New Tow Vehicle for Scamp 13 Standard: Your Thoughts? - Page 2 - Fiberglass RV


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Old 02-19-2014, 09:20 PM   #15
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Name: Wendy Lee
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Stevebaz and Eddie,
I really wonder and I go back and forth over getting a truck again. I keep thinking I'm going to miss it...but really hate the cap thing. I have a leer 120 on my s10 and really think they take the beauty out of a truck. As Donna says, YMMV. Geez picking up all kinds of good stuff here! Hey Steve and Eddie, how do you find a truck does without a cap? Do you use a tonneau cover or just put your stuff in Rubbermaid bins? I can attest to needing tons of room having camped with a pop up for five years and the scamp is worse for storage (13 anyway). Aside from the closet mod ill do I can see me needing stow space in my tug. Just don't want the cap thing anymore. How does my idea of Rubbermaid totes sound? I would also need ladder rack for kayaks. This was another reason for going with an SUV because you can have load bearing racks from the factory. Not too common on trucks from what I've seen.

Warm regards to you,

Wendy
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Old 02-19-2014, 10:29 PM   #16
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Name: Eddie
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Wendy
I have a 4 door Frontier and we carry a fair amount of stuff in the back seat when camping. I am now using a S-16 but I still have an older 5er for hunting in the barn so the bed is still has the 5er hitch in it and I use Contico plastic heavy duty bins from Lowes which are level with the bed rails for storage. I have roof rails for Yakima Racks but when pulling the S-16 I put on Yakima bed mount racks. They handle the weight of my Nucanoe better than the roof racks.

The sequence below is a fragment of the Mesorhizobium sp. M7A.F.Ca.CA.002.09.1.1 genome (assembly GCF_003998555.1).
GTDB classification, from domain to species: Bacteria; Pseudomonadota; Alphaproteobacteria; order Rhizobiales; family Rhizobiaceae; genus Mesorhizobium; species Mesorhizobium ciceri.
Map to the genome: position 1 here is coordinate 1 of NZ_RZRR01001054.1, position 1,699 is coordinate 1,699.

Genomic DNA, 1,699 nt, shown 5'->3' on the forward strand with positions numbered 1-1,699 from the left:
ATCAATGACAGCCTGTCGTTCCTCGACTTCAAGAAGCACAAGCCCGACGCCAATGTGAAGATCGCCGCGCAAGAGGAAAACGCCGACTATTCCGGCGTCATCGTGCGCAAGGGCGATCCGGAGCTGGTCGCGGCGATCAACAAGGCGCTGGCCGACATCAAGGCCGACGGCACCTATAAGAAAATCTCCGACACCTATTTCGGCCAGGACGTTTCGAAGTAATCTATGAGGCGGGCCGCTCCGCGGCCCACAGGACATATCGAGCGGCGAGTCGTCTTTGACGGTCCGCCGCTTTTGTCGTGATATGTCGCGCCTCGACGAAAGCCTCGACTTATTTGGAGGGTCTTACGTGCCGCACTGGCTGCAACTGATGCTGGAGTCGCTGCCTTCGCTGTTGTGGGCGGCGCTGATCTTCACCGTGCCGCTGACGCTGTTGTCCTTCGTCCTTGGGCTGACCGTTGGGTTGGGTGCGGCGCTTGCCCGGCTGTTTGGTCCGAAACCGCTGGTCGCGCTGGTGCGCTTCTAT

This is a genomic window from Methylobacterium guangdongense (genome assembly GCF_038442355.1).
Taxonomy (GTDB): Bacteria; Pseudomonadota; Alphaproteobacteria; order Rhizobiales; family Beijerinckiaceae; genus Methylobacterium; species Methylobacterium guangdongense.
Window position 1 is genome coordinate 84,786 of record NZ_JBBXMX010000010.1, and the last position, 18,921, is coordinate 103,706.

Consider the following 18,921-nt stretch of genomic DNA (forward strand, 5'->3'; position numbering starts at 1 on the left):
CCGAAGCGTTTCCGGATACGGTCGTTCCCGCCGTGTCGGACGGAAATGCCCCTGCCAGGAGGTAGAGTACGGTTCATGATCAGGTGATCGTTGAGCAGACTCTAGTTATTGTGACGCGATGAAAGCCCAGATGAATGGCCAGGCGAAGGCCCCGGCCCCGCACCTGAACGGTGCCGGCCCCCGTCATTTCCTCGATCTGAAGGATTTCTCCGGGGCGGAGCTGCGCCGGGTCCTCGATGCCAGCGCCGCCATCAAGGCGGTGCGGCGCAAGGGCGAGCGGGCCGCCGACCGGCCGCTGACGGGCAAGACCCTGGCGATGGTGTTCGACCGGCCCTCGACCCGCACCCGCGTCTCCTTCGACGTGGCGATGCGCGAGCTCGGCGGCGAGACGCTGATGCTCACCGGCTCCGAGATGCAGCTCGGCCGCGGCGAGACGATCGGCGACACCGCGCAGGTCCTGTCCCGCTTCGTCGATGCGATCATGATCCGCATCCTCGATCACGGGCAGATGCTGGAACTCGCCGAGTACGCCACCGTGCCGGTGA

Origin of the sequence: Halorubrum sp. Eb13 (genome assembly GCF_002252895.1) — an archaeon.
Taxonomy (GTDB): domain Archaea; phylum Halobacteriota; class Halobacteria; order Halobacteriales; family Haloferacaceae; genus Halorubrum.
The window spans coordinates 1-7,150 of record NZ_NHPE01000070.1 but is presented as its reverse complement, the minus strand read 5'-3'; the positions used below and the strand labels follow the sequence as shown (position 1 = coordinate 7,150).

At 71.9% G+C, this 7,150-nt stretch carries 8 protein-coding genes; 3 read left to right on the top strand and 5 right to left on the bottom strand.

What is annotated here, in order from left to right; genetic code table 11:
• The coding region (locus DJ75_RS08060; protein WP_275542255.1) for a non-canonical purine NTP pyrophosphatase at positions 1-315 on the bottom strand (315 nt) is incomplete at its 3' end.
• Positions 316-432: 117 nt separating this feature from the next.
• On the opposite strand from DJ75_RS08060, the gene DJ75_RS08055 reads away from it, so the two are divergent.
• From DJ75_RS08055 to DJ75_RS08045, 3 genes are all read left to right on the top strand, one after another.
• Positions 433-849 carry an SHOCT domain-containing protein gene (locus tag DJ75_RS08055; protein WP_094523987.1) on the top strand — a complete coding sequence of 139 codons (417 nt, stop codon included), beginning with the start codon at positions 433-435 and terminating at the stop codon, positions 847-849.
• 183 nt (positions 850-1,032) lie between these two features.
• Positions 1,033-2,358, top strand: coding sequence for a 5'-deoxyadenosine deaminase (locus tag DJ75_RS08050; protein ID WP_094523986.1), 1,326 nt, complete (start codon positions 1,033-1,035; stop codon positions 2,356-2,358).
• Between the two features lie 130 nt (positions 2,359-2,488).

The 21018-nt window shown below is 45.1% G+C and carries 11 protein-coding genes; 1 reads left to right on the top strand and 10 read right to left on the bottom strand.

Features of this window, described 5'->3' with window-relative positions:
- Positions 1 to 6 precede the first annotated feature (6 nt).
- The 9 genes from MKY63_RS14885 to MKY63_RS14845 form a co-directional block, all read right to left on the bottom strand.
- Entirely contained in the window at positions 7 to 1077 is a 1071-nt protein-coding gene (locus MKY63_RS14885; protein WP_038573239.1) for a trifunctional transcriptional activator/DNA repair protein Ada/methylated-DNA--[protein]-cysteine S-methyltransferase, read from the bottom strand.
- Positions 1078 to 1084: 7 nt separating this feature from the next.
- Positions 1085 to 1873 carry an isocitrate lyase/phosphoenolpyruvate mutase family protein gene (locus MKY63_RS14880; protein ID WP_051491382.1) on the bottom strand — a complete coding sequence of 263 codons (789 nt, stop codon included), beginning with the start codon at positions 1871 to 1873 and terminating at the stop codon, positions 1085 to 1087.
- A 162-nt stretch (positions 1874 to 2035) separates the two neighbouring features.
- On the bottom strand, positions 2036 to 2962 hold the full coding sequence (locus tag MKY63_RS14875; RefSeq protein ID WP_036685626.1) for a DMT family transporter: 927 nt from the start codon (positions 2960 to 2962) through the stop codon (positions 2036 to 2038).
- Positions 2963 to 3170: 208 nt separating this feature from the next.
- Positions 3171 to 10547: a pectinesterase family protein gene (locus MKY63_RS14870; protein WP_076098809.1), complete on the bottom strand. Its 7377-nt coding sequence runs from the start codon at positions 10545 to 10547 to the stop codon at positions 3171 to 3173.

I have a nice looking fiberglass cap but have not used it with the Scamp 16. When not in the camping mode I install my aluminum work cap with ladder rack. That cap is great since it has side access doors and I can throw the Nucanoe on top if I want to go fishing. But with that cap on the truck it looks like a service truck.
I haul firewood, generators, cans of gas, diesel fuel, LP tanks and sometimes game and I also have to take garbage to the dump (Not all at the same time.) so a SUV won't work for me.
Eddie
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Old 02-19-2014, 11:52 PM   #17
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I have a fiberglass tonneau cover on my Frontier. Love the way it looks & so far I have only used it none towing and done a few trips to ski races with lots of gear in the box. Works great for that. I have a 16' Scamp and carry most everything inside it when traveling other than my cooler and my golf bags which both will go into the truck bed or the rear of the cab. I use to put bikes and kayaks on the roof of the Subaru. I have found a great option for adding a low profile bike rack mount to the fiberglass tonneau but not sure what I will do when it comes to carrying Kayaks. As much as I like the look of the current tonneau and don't want a cap on the truck I have a hunch I am going to wish it was a one of the hard type flip/fold back types, as taking the fiberglass tonneau off is a bit of a pain.
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Old 02-20-2014, 08:34 AM   #18
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Name: Dave W